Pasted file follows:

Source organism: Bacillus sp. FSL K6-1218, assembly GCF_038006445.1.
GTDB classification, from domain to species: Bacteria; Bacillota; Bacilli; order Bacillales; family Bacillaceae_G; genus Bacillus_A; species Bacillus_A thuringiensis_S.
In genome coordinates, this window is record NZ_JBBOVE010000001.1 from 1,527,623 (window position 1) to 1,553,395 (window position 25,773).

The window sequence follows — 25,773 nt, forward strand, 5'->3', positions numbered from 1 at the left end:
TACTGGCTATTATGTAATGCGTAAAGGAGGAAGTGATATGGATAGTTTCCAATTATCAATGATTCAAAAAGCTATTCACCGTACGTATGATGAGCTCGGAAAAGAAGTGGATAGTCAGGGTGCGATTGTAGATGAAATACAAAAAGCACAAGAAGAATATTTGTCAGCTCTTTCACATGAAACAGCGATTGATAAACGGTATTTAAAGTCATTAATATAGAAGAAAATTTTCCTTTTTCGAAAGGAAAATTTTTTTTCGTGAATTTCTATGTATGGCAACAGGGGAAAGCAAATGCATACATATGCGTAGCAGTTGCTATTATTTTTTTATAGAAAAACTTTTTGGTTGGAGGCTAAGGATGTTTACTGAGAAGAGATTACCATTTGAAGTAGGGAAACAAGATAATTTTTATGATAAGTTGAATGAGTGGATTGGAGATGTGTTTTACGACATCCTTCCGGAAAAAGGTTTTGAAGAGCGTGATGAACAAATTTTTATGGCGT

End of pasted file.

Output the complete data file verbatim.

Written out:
Source organism: Bacillus sp. FSL K6-1218, assembly GCF_038006445.1.
GTDB classification, from domain to species: Bacteria; Bacillota; Bacilli; order Bacillales; family Bacillaceae_G; genus Bacillus_A; species Bacillus_A thuringiensis_S.
In genome coordinates, this window is record NZ_JBBOVE010000001.1 from 1,527,623 (window position 1) to 1,553,395 (window position 25,773).

The window sequence follows — 25,773 nt, forward strand, 5'->3', positions numbered from 1 at the left end:
TACTGGCTATTATGTAATGCGTAAAGGAGGAAGTGATATGGATAGTTTCCAATTATCAATGATTCAAAAAGCTATTCACCGTACGTATGATGAGCTCGGAAAAGAAGTGGATAGTCAGGGTGCGATTGTAGATGAAATACAAAAAGCACAAGAAGAATATTTGTCAGCTCTTTCACATGAAACAGCGATTGATAAACGGTATTTAAAGTCATTAATATAGAAGAAAATTTTCCTTTTTCGAAAGGAAAATTTTTTTTCGTGAATTTCTATGTATGGCAACAGGGGAAAGCAAATGCATACATATGCGTAGCAGTTGCTATTATTTTTTTATAGAAAAACTTTTTGGTTGGAGGCTAAGGATGTTTACTGAGAAGAGATTACCATTTGAAGTAGGGAAACAAGATAATTTTTATGATAAGTTGAATGAGTGGATTGGAGATGTGTTTTACGACATCCTTCCGGAAAAAGGTTTTGAAGAGCGTGATGAACAAATTTTTATGGCGT